Welcome to Joshua Tree, the site of a huge national park and a handful of eclectic towns in the middle of a vast wilderness. Named after the native yucca brevifolia, the beautiful desert will amaze you with its serene beauty.
The park straddles the cactus-dotted Colorado Desert and the Mojave Desert, and overlooks the Coachella Valley.
Here’s my guide to Joshua Tree in a adventure-filled weekend!
Stay at The Coyote House
For a true luxury desert experience, check in to The Coyote House. It’s a two-bedroom, one-bathroom getaway at the crossroads of Pioneer Town and Joshua Tree. Whether you’re in town for a show at Pappy & Harriet’s, a hike through the national park, or just to hang out with friends in the desert, this spot will be your home away from home.
Breakfast at Crossroads Café
Grab a hearty breakfast at the Crossroads Café, a friendly, relaxed eatery just off the I-62. The café serves up incredible dishes of scrambles, hotcakes, and on–the-border specials like huevos rancheros.
Vegetarians should check out the “soy-rizo” hash, a spicy fried sausage made of soy.
Antiquing and Thrifting
Joshua Tree is a haven for shoppers of the vintage and eclectic. Get your essential thrifting items at a collection of boutiques and quirky corner stores like Starlite Courtyard, Hoof and the Horn, Pioneer Crossing, and BKB Ceramics.
You’ll also find Trailer Court Shops, a mini-village of shopping carts that stock Mexican blankets, midcentury collectibles, figurative sculptures, and folk art.
Joshua Tree was made for rock climbers and has more than 4,500 routes for beginners and experts alike. Sign up for a training class or a warm-up session at Joshua Tree’s Rock Climbing School. This will get your blood pumping before you hit the rocks!
The staff is made up of well-qualified guides who sometimes lead private trips and family outings to the park. You can also join a small group for a day’s outing based on your level of adventure.
The beautiful desert in Joshua Tree National Park beckons all rock climbers, hikers, and campers to its rocky slopes. The cactus gardens, ruins of ghost towns, and stargazing make it a must-stop on any trip to the desert.
The park is home to several easy hiking trails that take you past fan palms, pools of water, and excellent views of Salton Sea.
Pioneertown was built in the 1940s as a live-in Wild West movie set and offered temporary housing for cast and crew. It was the site for many T.V. shows including The Cisco Kid and Judge Roy Bean.
Today you can still roam its dirt roads; it’s a bizarre sort of “old western Disneyland.” While you’re there don’t miss the bowling alley, reconstructed jail, bathhouse, bank, realistic dummies, fake crows, and dynamite props.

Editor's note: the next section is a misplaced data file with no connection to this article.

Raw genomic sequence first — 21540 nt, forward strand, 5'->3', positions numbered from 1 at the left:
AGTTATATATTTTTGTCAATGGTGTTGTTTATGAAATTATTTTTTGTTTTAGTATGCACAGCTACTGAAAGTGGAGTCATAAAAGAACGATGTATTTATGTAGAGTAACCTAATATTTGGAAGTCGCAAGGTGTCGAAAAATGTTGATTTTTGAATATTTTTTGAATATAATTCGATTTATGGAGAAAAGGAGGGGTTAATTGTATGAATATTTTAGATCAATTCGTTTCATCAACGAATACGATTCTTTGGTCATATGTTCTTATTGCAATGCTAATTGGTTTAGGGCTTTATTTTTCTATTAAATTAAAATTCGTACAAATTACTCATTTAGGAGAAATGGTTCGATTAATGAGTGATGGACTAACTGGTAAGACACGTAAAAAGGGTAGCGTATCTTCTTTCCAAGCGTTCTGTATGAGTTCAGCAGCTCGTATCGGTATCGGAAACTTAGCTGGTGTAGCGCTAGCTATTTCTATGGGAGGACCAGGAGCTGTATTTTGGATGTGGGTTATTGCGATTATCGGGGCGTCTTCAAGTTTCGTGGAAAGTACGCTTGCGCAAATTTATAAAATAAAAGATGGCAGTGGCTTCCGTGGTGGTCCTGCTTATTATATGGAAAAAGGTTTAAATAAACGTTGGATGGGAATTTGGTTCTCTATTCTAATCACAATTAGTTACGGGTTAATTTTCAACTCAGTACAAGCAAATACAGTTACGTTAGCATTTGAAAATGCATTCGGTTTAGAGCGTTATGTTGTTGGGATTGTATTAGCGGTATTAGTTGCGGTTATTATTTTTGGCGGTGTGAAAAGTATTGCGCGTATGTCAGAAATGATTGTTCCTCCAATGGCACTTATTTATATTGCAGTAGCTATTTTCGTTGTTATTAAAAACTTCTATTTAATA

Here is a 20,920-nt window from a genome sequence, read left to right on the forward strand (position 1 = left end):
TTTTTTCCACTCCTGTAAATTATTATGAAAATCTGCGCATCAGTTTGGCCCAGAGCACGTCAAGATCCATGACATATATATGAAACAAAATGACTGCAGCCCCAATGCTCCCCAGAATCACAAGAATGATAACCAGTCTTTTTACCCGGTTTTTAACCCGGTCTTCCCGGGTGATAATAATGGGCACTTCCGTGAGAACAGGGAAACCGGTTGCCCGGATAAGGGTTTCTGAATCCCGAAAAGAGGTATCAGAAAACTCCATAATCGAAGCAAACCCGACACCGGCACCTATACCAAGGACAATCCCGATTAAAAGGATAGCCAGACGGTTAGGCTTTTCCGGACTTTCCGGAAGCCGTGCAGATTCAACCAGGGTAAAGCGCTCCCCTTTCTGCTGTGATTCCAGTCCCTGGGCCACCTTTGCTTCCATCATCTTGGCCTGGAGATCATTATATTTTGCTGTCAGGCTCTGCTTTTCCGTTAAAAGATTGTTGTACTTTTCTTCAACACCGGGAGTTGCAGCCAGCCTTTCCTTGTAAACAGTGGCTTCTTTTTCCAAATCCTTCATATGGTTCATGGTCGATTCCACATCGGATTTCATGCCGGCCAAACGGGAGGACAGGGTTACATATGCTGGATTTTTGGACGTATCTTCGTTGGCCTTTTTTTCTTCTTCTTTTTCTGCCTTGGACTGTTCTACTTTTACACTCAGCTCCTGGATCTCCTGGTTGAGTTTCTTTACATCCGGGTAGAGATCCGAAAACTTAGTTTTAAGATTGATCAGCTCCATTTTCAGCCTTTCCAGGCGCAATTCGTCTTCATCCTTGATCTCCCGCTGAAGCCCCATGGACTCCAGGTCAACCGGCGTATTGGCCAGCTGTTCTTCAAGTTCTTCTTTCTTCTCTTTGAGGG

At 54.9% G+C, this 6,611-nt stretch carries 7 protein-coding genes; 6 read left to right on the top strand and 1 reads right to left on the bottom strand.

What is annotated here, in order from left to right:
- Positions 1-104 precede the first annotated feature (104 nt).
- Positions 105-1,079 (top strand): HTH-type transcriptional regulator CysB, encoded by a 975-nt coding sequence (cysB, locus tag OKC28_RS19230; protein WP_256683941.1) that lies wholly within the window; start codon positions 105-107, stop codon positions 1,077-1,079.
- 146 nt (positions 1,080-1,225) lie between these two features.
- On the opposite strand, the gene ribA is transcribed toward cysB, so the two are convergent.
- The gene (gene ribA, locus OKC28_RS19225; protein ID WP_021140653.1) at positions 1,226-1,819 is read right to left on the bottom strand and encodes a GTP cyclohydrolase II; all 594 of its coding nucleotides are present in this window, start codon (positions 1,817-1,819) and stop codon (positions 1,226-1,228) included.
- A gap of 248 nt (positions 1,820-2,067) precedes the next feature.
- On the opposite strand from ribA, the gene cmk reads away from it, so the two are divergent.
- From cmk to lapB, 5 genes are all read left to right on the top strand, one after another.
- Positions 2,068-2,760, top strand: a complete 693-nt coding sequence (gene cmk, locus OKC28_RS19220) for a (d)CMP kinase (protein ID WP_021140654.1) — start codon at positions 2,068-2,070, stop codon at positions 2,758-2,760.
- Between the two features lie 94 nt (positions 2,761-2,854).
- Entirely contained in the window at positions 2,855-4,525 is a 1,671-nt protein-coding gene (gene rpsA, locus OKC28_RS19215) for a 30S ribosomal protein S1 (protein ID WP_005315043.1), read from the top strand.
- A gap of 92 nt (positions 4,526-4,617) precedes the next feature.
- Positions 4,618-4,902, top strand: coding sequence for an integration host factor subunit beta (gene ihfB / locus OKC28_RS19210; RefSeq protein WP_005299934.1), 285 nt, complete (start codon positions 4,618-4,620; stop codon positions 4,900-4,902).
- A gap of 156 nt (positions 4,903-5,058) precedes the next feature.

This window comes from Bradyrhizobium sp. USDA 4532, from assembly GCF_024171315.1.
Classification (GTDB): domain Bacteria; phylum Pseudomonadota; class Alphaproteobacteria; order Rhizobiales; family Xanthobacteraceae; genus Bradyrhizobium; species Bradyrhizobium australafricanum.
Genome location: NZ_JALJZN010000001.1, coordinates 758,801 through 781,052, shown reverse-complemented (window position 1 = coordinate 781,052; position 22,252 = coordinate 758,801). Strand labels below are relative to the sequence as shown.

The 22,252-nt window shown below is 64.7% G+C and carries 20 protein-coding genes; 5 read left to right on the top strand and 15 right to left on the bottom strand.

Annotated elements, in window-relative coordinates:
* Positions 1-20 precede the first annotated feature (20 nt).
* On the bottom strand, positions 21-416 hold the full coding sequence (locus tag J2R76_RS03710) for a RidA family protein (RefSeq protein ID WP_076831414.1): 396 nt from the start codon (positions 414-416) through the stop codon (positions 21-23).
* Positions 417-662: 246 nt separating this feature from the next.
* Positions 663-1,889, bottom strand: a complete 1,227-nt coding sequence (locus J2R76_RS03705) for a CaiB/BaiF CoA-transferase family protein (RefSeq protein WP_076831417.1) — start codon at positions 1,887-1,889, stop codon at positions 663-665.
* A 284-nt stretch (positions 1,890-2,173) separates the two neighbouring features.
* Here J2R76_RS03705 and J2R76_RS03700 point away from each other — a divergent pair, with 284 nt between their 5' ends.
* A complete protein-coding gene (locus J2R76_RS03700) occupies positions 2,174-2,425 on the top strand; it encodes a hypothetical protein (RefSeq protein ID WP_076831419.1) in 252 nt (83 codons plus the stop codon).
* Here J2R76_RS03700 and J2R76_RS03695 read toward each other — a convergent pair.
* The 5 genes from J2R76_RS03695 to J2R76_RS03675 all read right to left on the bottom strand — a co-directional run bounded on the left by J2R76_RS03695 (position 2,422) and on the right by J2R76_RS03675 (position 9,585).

Pappy & Harriet’s Pioneertown Palace is a long-standing landmark. The Palace is a well-known live music venue in the area and is home to Desert Stars Festival, an annual music event held in September.
It’s the best place in the Hi-desert to check out local and L.A.-based bands; among its patrons are the notable Eric Burdon and Robert Plant of Led Zeppelin.
Naturalives Rejuvenation Day Spa
Need a break from the sun and sand? After a hard weekend of desert hiking, spend some time at Naturalives, a refreshing, holistic day spa that offers everything from massage to chakra balancing.
Relax at the fingertips of certified massage therapists, or opt for more therapeutic sessions that focus on problem areas or offer reflexology. Spa services also include manicures and pedicures, reiki, yoga, infrared sauna, facials, body wraps, and waxing.
Visit the Integratron
Whether it’s your first stop or your last in the Mojave Desert, be sure to visit the Integratron. The impressive structure was constructed by ufologist George van Tassel in 1959. The blueprints are influenced by UFO channellings and the works of Nikola Tesla are said to have been provided to van Tassel by aliens from Venus.
Dubbed a “fusion of art, science, and magic,” its purpose is to tap into invisible magnetic fields and electromagnetic frequencies that affect biological cells. Van Tassel claimed that the cells of anyone who was within the structure were rejuvenated.
These days, it’s mainly a tourist attraction where visitors can go to be exposed to harmonic sound frequencies.